Is competition perceived or real?
While the number of markets has increased some, argue that it puts too much pressure on the current vendors. Is this competition driving some farms out of business? Let’s look at one scenario and ask the “what if” questions before we knee jerk into false action.
Let’s say that in small town U.S.A. there are identical farms. Let’s say they both used the same growing method and grew the same variety of carrot, tomato, and lettuce and it is the only thing they will bring to the market this season. Let’s also pretend they have the same growing space and yields. These two farmers must be in competition.
What competitive advantages will there be? Price wars where each will offer lower and lower prices? Advertising to everyone in town? Out sampling each other? This can lead to some Hatfield & McCoy silliness quick.
How do two farms in one town with identical products make it?
The first farmer has been at this market for years. Their grandparents sold here, and they have always been a market staple. They have a following of the same clients, week after week. They live happily, nothing fancy, and have a good life.
The second farmer is new in town but has growing experience and again, can deliver the same quality & quantity of carrots, tomatoes, and lettuce.
Think of all of the possible scenarios that can happen. What have you heard, said, or felt when a new vendor arrives in your area. How was it when you were the new person?
Do the price wars, name calling, mistrust, or negative emotions do anybody any good? Would that negativity leach into the market client’s mind? Would a series of uncomfortable situations cause people to seek produce elsewhere?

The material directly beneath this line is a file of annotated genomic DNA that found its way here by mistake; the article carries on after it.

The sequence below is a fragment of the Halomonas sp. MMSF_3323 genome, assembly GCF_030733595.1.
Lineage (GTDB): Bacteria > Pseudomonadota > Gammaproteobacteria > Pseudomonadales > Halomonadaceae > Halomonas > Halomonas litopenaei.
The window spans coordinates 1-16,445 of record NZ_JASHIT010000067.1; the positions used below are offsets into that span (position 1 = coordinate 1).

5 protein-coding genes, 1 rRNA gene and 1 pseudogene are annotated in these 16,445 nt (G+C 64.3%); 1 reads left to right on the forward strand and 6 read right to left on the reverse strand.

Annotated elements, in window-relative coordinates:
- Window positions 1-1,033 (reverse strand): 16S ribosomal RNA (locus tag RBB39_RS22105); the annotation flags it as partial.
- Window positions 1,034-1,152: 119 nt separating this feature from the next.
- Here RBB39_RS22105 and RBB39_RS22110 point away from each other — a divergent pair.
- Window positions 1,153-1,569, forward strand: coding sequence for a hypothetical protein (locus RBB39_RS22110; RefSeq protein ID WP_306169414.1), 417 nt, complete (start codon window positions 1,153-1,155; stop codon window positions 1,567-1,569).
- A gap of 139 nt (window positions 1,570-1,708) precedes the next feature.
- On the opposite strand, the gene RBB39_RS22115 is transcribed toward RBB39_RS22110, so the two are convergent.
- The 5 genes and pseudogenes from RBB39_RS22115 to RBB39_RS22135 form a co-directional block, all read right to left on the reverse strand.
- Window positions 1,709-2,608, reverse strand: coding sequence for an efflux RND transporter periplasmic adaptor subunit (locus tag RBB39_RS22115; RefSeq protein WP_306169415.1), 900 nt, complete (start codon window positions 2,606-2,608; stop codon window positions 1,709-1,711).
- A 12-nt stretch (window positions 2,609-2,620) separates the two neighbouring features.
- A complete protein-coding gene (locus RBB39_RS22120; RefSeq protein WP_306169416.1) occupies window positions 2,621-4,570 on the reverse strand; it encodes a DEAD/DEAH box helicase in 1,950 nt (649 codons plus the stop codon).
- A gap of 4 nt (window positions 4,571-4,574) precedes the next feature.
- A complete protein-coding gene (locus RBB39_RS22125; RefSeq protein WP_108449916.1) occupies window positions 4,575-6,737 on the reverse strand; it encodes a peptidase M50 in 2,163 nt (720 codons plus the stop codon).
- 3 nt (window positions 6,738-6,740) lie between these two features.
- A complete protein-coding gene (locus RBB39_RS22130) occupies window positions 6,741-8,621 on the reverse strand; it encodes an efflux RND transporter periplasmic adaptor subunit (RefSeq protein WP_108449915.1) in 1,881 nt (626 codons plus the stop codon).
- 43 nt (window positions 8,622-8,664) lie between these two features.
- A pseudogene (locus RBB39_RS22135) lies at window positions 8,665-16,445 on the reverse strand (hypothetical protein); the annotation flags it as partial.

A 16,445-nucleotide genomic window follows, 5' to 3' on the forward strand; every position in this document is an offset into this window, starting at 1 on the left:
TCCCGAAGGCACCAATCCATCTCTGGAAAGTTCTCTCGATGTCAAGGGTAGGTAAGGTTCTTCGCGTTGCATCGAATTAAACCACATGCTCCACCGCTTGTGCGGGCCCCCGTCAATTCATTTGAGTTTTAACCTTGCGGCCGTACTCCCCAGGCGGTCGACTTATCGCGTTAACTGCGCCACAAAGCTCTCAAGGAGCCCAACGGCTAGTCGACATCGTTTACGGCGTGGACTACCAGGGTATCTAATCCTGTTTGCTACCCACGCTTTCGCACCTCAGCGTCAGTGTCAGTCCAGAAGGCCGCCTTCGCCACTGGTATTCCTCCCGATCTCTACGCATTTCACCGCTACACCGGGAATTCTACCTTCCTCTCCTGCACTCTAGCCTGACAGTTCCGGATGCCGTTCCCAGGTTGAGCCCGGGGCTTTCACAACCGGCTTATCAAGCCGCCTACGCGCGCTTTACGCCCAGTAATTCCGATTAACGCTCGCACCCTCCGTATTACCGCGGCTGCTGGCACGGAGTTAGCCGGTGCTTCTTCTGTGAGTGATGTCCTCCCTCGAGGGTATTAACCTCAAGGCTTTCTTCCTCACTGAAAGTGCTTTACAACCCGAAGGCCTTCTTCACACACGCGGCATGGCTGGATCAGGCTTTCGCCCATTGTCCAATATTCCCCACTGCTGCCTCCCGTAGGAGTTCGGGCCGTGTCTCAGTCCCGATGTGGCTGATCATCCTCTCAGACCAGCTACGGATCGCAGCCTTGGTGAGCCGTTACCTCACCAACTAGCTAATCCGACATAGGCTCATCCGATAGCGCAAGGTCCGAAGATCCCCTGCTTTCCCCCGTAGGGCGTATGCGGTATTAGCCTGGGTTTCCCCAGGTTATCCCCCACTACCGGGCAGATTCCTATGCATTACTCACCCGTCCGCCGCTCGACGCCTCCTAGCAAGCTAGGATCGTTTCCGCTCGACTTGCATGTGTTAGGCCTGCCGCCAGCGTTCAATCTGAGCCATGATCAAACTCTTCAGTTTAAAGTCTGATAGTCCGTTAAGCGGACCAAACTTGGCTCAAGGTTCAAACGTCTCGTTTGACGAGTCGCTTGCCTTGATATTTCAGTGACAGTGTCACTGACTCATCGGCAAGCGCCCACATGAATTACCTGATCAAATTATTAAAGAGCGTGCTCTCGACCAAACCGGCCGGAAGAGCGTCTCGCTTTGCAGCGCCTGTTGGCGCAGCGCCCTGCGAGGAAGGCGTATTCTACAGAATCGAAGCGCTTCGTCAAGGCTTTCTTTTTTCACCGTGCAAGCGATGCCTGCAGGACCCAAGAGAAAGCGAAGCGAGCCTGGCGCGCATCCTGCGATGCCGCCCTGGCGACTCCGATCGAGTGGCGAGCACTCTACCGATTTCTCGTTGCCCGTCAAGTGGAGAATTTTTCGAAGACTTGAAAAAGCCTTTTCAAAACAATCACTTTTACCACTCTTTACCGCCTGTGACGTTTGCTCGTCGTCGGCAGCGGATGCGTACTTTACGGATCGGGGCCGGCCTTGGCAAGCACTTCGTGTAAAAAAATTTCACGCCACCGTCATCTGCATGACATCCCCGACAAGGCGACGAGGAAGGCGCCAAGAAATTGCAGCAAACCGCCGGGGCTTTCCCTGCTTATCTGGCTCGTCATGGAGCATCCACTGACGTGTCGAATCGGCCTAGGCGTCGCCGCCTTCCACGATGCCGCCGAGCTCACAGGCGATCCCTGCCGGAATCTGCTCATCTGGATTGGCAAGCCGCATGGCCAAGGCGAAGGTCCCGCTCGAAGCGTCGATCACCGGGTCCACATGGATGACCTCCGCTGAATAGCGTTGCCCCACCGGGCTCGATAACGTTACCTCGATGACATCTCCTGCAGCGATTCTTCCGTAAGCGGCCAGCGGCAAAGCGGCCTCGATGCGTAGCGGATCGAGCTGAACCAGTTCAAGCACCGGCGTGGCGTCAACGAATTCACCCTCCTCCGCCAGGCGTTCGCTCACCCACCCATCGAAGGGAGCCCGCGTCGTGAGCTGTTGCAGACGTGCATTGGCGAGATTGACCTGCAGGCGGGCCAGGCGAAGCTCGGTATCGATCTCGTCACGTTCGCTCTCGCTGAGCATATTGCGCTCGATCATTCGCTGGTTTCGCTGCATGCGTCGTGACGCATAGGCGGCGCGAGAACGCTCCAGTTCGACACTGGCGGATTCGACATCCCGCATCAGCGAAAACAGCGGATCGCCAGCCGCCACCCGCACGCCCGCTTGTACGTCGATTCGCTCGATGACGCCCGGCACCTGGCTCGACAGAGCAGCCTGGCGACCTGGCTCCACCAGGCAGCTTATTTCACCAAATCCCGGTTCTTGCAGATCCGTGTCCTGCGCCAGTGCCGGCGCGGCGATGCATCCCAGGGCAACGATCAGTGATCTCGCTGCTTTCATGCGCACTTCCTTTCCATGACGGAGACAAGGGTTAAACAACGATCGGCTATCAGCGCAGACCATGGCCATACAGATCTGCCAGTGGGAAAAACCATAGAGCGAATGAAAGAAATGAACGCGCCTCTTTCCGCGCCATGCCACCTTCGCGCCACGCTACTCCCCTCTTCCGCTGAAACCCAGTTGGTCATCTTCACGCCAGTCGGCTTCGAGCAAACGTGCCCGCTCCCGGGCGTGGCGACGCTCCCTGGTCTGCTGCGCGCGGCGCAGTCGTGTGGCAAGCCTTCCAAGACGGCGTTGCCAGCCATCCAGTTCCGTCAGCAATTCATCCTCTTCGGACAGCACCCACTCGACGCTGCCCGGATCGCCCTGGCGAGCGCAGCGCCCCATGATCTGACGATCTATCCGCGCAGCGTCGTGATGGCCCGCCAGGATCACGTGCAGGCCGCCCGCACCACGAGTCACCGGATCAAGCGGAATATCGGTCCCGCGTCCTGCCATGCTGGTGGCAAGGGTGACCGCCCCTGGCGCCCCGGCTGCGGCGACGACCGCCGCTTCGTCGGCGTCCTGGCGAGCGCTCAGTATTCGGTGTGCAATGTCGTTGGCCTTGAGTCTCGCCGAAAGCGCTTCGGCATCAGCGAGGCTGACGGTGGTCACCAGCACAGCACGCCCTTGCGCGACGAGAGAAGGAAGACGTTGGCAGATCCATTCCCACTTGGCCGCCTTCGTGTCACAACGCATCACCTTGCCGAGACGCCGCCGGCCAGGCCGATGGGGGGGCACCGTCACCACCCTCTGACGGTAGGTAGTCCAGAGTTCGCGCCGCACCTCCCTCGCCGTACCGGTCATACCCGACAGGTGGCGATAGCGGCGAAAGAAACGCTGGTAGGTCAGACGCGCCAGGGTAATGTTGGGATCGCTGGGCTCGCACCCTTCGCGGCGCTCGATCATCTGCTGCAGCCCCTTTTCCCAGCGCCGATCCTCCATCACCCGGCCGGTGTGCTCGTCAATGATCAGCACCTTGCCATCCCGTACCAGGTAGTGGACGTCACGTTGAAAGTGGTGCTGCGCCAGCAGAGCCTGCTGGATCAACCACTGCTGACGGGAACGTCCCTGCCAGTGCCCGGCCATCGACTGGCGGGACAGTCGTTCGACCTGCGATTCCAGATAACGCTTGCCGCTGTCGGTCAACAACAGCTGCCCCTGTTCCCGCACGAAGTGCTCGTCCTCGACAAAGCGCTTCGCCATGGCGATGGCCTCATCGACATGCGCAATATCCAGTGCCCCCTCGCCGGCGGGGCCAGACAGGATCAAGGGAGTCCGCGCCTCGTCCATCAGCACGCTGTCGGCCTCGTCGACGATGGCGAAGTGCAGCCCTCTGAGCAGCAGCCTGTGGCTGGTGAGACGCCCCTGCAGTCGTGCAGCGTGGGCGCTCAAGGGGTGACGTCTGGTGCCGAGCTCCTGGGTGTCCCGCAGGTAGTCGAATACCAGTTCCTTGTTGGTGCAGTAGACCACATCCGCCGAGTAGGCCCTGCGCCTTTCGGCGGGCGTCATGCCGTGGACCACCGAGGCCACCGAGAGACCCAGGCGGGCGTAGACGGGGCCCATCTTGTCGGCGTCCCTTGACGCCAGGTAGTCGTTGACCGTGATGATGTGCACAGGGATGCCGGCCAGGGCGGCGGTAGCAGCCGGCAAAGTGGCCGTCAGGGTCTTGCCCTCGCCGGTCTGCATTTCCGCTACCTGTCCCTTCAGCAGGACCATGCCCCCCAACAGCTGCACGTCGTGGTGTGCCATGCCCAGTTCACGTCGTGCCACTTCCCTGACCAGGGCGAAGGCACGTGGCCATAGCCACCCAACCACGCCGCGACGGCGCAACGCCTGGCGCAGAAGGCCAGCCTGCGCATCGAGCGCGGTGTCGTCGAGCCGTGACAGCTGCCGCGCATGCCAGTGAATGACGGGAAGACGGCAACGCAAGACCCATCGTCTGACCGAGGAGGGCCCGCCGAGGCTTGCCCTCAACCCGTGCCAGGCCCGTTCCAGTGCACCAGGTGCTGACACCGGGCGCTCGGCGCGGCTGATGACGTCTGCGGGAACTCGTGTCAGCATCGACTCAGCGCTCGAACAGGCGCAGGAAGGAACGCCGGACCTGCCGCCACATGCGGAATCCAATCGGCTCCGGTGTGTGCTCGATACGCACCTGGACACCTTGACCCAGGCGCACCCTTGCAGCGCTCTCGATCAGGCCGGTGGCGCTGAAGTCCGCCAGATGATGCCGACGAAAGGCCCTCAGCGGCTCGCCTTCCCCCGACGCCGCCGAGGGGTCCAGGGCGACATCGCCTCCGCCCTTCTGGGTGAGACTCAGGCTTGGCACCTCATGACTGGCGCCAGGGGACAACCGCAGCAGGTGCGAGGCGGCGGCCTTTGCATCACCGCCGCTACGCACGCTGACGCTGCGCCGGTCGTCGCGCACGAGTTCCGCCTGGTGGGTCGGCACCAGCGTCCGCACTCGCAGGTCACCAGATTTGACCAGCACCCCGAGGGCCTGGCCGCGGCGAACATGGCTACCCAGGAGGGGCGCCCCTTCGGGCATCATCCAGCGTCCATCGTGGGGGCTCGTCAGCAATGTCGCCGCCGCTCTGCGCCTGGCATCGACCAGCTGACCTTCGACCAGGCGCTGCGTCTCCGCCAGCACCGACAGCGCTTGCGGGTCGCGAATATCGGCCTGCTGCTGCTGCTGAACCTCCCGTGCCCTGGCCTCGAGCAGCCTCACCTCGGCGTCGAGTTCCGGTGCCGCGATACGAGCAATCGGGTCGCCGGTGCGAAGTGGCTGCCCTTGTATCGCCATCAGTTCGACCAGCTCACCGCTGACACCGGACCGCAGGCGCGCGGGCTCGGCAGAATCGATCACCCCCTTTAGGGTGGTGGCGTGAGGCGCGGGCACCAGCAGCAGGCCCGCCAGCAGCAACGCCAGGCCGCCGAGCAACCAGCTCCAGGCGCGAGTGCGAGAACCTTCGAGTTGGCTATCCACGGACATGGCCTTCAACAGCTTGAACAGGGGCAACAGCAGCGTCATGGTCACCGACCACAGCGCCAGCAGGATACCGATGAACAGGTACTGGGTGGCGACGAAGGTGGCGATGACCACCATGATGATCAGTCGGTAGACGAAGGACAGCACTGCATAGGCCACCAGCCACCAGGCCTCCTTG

What if competition raised the level of value at the market?
What if instead of price wars, the clients were asked how they could be better served. What if small changes were made to fulfill their needs? What if when one farmer ran out of carrots, they suggested meeting the new farmer? What if the new farmer, out of necessity, not advertised, but marketed his farm to an entirely new group of people who were not currently coming to the market. What if the people who had visited the market for years were now rubbing elbows with first-time market shoppers increasing the dollar amount being spent to both vendors? What if demand came in ways that selling out was the norm and the two farmers got together to discuss
What if demand came in ways that selling out was the norm and the two farmers got together to discuss supply and demand and went up on their prices together. Imagine the shock as people didn’t make the price increase an issue because they were not shopping price. The two farmers realized people shopped familiarity, trust, transparency, local, and quality over big box mysteries. Then they realized the people who came to market looking
Then they realized the people who came to market looking for a bargain disappeared to the big boxes because they had been shopping price and not familiarity all along. All of a sudden the rising tide raised all boats. It was a record year for both farmers, and they were able to expand over the winter. Now the two farmers, strangers at the beginning of summer, got together. One decided to plant melons, and the other decided to plant cucumbers. Now the market begins to diversify.
The clients who came to the market last year will return knowing the market is a safe, friendly, community supporting each other instead of a place to bargain shop their farming neighbors out of business. Some even were inspired to start a small strawberry patch and go to market too. The market continues to grow.
Or, the two farmers could have called each other names, not reached out to new clients or listened to the ones they had, and priced each other out of the market itself. What if they blamed each other for crowding the market?
Competition is real, how you react to it is the difference in a negative market atmosphere or one of growth for all. There will always be both kinds of people at the market, which one you choose to be will dictate the clients you attract.